The whole sentence is "He drained the medallion company of all the cash he could and lit out for Israel, leaving his company as a shell in the rearview mirror." I've already searched and understood what a shell of a rearview mirror is. But I cannot find the connection of it to the "leaving" part.
They are two separate thoughts, the company is left "as a shell", in other words it has been hollowed out by draining it of cash.
When you leave something behind you can, perhaps, see it in your rearview mirror of your car.
Of course the man in question didn't head to Israel from the USA in a car, so it's a metaphor. And, as Robusto points out, so is the "shell" so it's a mixed metaphor.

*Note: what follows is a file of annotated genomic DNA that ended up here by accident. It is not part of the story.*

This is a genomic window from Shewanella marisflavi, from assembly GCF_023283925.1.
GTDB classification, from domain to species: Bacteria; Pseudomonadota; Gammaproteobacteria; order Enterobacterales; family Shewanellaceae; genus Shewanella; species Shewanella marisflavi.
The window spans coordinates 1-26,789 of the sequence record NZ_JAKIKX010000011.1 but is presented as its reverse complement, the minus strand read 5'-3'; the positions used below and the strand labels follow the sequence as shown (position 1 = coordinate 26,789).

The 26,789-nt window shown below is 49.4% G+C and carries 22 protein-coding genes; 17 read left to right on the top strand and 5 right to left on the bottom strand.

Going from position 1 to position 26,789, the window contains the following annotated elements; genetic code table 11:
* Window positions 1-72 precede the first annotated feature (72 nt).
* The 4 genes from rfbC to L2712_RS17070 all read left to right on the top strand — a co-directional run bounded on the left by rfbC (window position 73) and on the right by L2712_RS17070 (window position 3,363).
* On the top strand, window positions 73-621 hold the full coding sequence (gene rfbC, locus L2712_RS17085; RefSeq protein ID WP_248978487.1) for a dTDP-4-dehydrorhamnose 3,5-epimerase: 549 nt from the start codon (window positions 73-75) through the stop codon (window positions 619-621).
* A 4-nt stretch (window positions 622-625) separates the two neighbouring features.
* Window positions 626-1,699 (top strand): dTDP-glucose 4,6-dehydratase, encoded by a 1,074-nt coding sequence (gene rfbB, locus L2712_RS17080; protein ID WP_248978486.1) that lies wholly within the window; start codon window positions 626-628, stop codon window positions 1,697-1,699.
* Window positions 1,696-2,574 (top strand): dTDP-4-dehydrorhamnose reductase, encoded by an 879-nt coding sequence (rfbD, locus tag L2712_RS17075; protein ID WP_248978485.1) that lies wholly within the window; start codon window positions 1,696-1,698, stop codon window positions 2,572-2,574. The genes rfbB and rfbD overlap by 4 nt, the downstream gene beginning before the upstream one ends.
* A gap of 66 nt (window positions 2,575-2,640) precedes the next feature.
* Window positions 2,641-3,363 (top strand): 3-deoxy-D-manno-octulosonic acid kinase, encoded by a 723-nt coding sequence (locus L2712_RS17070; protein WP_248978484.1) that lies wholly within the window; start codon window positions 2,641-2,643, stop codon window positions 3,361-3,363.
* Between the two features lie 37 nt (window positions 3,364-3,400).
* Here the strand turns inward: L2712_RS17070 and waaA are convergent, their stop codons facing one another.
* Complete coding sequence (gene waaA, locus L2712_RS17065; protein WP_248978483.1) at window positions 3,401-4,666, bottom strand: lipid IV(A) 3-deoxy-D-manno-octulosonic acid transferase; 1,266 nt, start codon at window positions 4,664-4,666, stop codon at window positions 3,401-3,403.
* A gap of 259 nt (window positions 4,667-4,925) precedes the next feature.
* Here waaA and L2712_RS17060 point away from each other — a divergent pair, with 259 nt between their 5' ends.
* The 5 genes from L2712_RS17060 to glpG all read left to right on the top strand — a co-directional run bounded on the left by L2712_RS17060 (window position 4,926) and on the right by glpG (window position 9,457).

This particular one combines two reasonably compatible metaphors, but mixed metaphors can be absurd.
In accounting and finance, "shell" is a technical term, not a metaphor or jargon. It refers to a corporation that has no assets, not even stock in another corporation. This company seems to own a taxi medallion. This is a valuable asset, but it can't be seized by creditors, so the company is a "shell" from their point of view.